By Joshua Paundraa, Laurens Rookb, Jan van Dalena, Wolfgang Kettera, c,
Car sharing services gain momentum as a potential alternative to various modes of transportation, including privately owned cars. This trend goes hand in hand with a renewed interest in the sharing economy, which has as essential premise that product ownership is of minor relevance. Using an online experiment, this study investigates if individual differences in psychological ownership influence the effects of well-known instrumental car attributes (price, parking convenience, and car type) on people’s intentions to select a shared car. Results confirmed that instrumental attributes generally impact preferences for car sharing services, and that a low psychological ownership may lead to a higher preference for a shared car under specific circumstances. This suggests that not only instrumental car attributes, but also psychological disposition, specifically psychological ownership, of potential customers need to be taken into consideration when developing measures to stimulate car sharing services in society.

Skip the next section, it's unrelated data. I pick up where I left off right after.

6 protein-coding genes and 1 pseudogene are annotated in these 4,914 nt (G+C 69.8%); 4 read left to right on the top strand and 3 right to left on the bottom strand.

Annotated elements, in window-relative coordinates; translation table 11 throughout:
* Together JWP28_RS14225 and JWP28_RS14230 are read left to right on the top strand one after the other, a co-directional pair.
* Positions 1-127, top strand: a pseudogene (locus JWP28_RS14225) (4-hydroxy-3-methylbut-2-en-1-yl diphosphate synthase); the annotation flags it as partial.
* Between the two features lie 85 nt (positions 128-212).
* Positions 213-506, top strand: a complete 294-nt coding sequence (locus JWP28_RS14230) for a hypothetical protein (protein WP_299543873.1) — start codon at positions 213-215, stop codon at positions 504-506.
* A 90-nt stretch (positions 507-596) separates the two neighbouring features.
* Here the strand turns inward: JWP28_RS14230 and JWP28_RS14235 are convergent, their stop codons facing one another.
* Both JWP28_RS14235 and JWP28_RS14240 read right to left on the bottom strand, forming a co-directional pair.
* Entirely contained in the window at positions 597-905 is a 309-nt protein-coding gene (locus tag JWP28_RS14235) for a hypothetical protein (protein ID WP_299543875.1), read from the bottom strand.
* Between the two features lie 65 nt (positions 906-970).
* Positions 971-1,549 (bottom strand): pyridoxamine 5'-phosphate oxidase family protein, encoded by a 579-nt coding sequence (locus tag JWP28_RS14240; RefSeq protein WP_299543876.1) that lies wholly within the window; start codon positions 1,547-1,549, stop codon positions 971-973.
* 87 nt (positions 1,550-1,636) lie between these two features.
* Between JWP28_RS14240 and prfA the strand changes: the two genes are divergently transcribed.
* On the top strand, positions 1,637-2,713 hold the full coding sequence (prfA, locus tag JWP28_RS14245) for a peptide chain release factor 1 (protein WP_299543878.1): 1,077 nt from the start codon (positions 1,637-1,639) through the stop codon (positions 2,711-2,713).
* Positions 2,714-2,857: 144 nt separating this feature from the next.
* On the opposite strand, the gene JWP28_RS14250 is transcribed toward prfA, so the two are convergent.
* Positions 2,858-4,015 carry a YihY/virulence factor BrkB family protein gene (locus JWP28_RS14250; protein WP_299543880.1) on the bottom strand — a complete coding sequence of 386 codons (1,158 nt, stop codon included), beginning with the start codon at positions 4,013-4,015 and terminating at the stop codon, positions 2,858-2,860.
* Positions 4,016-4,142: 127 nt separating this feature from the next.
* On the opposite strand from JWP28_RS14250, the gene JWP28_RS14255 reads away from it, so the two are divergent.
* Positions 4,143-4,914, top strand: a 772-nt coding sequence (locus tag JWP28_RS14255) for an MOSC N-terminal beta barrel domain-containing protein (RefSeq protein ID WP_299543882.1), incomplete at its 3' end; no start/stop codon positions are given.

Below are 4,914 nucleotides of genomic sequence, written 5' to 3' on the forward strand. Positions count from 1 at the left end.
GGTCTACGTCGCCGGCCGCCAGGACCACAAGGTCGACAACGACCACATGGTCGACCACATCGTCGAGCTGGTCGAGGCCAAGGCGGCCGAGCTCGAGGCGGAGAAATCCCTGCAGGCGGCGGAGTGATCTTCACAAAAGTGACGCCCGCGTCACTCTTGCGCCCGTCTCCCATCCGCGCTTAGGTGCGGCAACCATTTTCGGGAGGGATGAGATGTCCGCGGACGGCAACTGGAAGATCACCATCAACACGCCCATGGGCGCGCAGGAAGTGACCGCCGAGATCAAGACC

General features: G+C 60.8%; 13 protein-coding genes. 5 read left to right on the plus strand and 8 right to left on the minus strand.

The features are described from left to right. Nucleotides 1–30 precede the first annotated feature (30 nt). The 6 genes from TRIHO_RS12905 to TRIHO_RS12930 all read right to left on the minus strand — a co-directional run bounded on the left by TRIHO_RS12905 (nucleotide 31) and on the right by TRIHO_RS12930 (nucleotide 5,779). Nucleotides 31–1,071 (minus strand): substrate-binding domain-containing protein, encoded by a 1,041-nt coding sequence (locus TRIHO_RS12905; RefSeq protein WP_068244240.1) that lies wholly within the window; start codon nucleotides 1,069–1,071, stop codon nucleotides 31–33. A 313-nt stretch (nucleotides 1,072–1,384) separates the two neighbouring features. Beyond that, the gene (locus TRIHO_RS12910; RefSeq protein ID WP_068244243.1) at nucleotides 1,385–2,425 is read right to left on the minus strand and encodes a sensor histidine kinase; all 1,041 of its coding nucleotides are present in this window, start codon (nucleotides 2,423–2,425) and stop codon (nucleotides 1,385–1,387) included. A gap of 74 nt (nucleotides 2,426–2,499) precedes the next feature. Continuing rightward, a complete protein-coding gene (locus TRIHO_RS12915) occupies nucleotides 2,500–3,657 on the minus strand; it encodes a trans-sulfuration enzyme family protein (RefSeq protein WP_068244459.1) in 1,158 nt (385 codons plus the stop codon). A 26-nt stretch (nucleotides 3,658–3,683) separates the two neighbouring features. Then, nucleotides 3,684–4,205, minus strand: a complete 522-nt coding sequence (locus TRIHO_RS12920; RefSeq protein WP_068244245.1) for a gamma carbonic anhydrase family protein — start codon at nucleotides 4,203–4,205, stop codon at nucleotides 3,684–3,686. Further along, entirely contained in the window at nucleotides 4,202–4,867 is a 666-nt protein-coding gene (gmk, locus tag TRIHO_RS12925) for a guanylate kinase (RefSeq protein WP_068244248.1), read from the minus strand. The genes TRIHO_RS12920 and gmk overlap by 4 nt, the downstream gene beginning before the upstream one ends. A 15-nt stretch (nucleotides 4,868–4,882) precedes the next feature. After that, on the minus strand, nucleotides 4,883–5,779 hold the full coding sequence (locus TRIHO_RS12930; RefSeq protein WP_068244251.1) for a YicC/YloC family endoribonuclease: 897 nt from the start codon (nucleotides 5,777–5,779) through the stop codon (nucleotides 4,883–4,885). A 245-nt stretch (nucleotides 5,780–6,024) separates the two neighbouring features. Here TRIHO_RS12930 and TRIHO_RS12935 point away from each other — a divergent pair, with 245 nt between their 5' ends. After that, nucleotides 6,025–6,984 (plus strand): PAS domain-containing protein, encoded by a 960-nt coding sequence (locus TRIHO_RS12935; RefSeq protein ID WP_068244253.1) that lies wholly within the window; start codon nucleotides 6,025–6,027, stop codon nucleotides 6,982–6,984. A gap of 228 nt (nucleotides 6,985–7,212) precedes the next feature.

1.1. The sharing economy and car sharing service